Henry Shefflin waits in the tunnel to shake the hand of every Kilkenny player after Leinster final
Kilkenny 0-22 Galway 0-17
Kilkenny have won their third Leinster championship in a row after one of the worst provincial finals in living memory.
Galway were the fancied team coming into this one but aside from Conor Whelan, Jack Grealish and Darren Morrissey, there isn't another Galway player who will remember this game with any sort of fondness.
That's because the Tribesmen were lacklustre, they were listless and, for most of the second half, they were stuck to the ground as Kilkenny duo and O'Loughlin Gaels club-mates Mikey Butler and Paddy Deegan swept up all around them and, in doing so, inspired their county to another provincial crown.
But despite the big build-up, the Shefflin-Cody-talk and all the anticipation for a good game, this is a final that will do well if it sees the light of day again. The Ulster football final received plenty of criticism last week but at least that had a bit of tension. This, on the other hand, was a damp squib that, resembling more of a free-taking contest than a game of hurling, had an air of inevitability about it when there was still a half an hour left to play.
That air of inevitability was based around the suspicion that Kilkenny were going to win. And that Galway, like they have done too often down through the years, were going to disappoint when something big was expected of them.
Amidst all the shadow-boxing, Adrian Mullen, to be fair to him, stood out with four fine points from midfield but the real match-winner, you'd have to say, was the great TJ Reid.
Death, taxes and TJ snapping puck-outs
— GAA JOE (@GAA__JOE) June 4, 2022
There has been much speculation and plenty of rumours about the Ballyhale man's demise in recent months but all he needed was 70 minutes to show that those rumours have been greatly exaggerated. The 34-year-old caught puck-outs at will in that second half as, like he has done so many times before, he stood up for Kilkenny when the game was there to be won.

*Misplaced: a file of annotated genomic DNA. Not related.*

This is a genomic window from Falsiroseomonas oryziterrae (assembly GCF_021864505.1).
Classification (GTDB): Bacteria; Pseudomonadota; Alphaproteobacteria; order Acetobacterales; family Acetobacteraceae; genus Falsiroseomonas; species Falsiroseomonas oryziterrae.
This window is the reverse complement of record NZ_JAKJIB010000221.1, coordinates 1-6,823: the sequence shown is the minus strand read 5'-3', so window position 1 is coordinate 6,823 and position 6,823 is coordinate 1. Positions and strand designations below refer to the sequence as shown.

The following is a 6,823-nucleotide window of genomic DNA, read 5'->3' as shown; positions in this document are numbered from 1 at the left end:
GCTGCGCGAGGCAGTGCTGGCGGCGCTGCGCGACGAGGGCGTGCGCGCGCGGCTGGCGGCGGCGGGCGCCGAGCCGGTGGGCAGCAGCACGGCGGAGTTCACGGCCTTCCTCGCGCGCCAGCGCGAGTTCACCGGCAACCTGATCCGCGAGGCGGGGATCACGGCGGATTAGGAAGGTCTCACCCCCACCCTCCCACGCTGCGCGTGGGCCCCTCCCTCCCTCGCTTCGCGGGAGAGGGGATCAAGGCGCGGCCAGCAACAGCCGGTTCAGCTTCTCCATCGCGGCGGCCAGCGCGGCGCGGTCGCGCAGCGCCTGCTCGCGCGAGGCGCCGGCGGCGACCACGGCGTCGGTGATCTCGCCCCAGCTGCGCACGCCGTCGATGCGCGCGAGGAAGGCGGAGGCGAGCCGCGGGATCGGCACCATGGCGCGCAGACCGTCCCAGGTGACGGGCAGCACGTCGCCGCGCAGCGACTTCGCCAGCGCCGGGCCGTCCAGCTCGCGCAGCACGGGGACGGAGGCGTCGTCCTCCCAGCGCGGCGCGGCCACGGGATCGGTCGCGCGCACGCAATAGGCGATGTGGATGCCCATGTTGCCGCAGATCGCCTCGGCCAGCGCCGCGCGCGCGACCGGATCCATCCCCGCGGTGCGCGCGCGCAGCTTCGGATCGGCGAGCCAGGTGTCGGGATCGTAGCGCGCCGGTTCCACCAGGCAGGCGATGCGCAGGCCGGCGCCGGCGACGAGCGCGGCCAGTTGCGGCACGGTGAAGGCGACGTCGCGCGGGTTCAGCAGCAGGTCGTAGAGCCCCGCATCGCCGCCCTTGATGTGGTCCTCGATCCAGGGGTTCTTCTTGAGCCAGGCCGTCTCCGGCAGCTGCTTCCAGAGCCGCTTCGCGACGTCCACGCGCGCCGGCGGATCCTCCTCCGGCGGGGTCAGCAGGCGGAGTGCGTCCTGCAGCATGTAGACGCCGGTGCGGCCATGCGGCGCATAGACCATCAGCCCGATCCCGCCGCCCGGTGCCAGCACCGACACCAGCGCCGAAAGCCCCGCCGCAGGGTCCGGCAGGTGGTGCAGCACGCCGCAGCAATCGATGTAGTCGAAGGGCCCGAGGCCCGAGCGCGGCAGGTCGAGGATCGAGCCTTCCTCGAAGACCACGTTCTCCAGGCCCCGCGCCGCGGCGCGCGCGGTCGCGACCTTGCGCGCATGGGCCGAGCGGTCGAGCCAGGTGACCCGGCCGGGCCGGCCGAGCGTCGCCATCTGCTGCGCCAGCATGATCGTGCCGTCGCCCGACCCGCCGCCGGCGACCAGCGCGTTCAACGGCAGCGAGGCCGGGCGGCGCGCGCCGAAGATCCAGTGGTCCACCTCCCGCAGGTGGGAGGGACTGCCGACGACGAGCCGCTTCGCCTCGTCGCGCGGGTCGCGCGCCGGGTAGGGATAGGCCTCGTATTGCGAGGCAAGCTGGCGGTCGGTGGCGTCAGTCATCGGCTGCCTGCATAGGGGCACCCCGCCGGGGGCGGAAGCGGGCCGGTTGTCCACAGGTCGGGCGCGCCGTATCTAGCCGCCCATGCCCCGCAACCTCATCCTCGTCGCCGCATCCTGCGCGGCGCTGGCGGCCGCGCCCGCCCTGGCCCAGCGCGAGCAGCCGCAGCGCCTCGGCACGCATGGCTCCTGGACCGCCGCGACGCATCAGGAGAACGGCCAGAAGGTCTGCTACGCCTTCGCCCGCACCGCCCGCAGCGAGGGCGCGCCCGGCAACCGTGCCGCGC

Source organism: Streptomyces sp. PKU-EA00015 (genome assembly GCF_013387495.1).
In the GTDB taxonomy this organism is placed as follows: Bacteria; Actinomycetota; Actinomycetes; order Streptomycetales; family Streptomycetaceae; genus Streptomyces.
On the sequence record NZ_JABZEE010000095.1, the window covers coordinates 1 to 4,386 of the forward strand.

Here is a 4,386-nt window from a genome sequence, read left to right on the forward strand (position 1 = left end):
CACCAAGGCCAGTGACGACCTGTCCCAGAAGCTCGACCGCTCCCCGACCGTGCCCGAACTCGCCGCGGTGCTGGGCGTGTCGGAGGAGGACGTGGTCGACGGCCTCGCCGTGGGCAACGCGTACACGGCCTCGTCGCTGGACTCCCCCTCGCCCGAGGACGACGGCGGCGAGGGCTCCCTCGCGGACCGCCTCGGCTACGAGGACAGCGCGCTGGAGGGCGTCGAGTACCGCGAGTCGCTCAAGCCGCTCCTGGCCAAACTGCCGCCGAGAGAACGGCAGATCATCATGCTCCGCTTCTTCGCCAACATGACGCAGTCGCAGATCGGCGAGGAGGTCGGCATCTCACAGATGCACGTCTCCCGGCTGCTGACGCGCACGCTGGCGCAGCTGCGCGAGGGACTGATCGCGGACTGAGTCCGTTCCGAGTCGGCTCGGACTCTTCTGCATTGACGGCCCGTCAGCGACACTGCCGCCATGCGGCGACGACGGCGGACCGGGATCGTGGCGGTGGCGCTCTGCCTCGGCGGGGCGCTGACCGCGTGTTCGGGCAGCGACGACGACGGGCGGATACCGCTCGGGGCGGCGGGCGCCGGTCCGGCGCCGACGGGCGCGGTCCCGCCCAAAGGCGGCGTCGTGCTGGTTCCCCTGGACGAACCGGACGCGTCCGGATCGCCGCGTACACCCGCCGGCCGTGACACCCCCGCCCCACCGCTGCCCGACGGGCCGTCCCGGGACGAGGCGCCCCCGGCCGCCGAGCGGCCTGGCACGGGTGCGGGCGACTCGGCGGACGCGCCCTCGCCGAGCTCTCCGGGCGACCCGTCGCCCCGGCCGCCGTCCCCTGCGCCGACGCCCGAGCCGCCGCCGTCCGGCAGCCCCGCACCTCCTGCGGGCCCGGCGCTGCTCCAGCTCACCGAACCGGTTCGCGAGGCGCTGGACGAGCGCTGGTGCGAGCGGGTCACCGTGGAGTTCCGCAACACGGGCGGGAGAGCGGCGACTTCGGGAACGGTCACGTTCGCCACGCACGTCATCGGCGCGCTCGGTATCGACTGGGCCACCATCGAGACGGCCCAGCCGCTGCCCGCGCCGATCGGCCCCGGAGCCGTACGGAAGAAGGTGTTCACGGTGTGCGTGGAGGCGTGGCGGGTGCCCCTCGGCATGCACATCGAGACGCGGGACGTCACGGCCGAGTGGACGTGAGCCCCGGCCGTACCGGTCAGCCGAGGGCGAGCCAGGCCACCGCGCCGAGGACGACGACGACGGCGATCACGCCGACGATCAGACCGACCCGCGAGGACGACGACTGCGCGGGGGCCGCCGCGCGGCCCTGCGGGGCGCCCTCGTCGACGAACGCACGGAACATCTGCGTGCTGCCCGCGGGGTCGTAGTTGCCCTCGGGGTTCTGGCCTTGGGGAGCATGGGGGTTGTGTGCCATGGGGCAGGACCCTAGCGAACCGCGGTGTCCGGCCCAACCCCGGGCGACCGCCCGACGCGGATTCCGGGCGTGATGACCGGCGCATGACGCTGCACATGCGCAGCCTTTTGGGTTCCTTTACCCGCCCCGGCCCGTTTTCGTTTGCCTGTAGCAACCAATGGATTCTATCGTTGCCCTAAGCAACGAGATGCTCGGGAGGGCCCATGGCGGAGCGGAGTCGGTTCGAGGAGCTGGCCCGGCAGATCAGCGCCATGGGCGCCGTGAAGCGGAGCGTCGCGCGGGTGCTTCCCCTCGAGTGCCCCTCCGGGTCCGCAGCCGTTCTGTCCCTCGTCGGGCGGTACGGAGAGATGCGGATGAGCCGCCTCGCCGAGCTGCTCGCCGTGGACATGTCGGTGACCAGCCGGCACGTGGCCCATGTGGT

If he had any sort of help in attack, we could be saying the same thing about Conor Whelan - he scored four brilliant points from play, one as good as the next - but every other Galway forward was subdued. And Kilkenny just ground their way to a victory that nobody will be writing home about.
Saying that, there was always going to be something to say about what went on after the final whistle. That was when Brian Cody went onto the field to shake the hand of almost every single player and official on the pitch.
All the while, Henry Shefflin stood on the sideline with his management team. He didn't chase after Cody like he did the last time in Pearse Stadium and, given the way that one went, you could hardly blame him for that. Eventually the pair did shake hands as Shefflin made the move across to his old mentor but it was the sight afterwards that will linger in the memory.
That was the sight of Shefflin waiting in the tunnel to shake the hand of every Kilkenny player that walked off the field.
And that's a true measure of the man - the king - that is Henry Shefflin.